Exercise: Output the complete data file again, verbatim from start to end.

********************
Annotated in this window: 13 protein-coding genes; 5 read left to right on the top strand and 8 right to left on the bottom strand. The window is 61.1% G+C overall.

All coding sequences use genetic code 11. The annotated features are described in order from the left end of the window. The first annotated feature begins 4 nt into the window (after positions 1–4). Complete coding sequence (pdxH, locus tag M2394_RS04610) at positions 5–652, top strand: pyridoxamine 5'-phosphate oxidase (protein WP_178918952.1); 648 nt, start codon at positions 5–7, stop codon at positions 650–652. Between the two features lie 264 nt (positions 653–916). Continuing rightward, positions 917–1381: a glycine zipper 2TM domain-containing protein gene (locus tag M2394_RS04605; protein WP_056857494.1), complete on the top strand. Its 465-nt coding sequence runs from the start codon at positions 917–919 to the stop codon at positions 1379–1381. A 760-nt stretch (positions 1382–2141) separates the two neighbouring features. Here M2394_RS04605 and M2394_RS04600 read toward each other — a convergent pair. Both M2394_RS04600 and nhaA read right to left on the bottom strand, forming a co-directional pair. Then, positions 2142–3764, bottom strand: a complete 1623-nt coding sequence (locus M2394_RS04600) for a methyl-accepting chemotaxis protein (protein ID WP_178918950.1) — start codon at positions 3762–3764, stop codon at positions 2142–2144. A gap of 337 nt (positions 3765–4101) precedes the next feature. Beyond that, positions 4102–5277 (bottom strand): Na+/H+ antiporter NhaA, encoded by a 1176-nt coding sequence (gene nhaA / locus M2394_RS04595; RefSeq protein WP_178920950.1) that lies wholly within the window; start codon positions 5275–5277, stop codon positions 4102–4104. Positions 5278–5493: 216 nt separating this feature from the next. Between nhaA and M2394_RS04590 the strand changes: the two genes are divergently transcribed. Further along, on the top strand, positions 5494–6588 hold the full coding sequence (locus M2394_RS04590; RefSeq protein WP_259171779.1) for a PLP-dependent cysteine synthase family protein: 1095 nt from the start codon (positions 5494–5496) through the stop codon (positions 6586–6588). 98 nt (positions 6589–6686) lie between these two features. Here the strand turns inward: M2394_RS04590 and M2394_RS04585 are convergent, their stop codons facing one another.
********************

Annotated in this window: 13 protein-coding genes; 5 read left to right on the top strand and 8 right to left on the bottom strand. The window is 61.1% G+C overall.

All coding sequences use genetic code 11. The annotated features are described in order from the left end of the window. The first annotated feature begins 4 nt into the window (after positions 1–4). Complete coding sequence (pdxH, locus tag M2394_RS04610) at positions 5–652, top strand: pyridoxamine 5'-phosphate oxidase (protein WP_178918952.1); 648 nt, start codon at positions 5–7, stop codon at positions 650–652. Between the two features lie 264 nt (positions 653–916). Continuing rightward, positions 917–1381: a glycine zipper 2TM domain-containing protein gene (locus tag M2394_RS04605; protein WP_056857494.1), complete on the top strand. Its 465-nt coding sequence runs from the start codon at positions 917–919 to the stop codon at positions 1379–1381. A 760-nt stretch (positions 1382–2141) separates the two neighbouring features. Here M2394_RS04605 and M2394_RS04600 read toward each other — a convergent pair. Both M2394_RS04600 and nhaA read right to left on the bottom strand, forming a co-directional pair. Then, positions 2142–3764, bottom strand: a complete 1623-nt coding sequence (locus M2394_RS04600) for a methyl-accepting chemotaxis protein (protein ID WP_178918950.1) — start codon at positions 3762–3764, stop codon at positions 2142–2144. A gap of 337 nt (positions 3765–4101) precedes the next feature. Beyond that, positions 4102–5277 (bottom strand): Na+/H+ antiporter NhaA, encoded by a 1176-nt coding sequence (gene nhaA / locus M2394_RS04595; RefSeq protein WP_178920950.1) that lies wholly within the window; start codon positions 5275–5277, stop codon positions 4102–4104. Positions 5278–5493: 216 nt separating this feature from the next. Between nhaA and M2394_RS04590 the strand changes: the two genes are divergently transcribed. Further along, on the top strand, positions 5494–6588 hold the full coding sequence (locus M2394_RS04590; RefSeq protein WP_259171779.1) for a PLP-dependent cysteine synthase family protein: 1095 nt from the start codon (positions 5494–5496) through the stop codon (positions 6586–6588). 98 nt (positions 6589–6686) lie between these two features. Here the strand turns inward: M2394_RS04590 and M2394_RS04585 are convergent, their stop codons facing one another.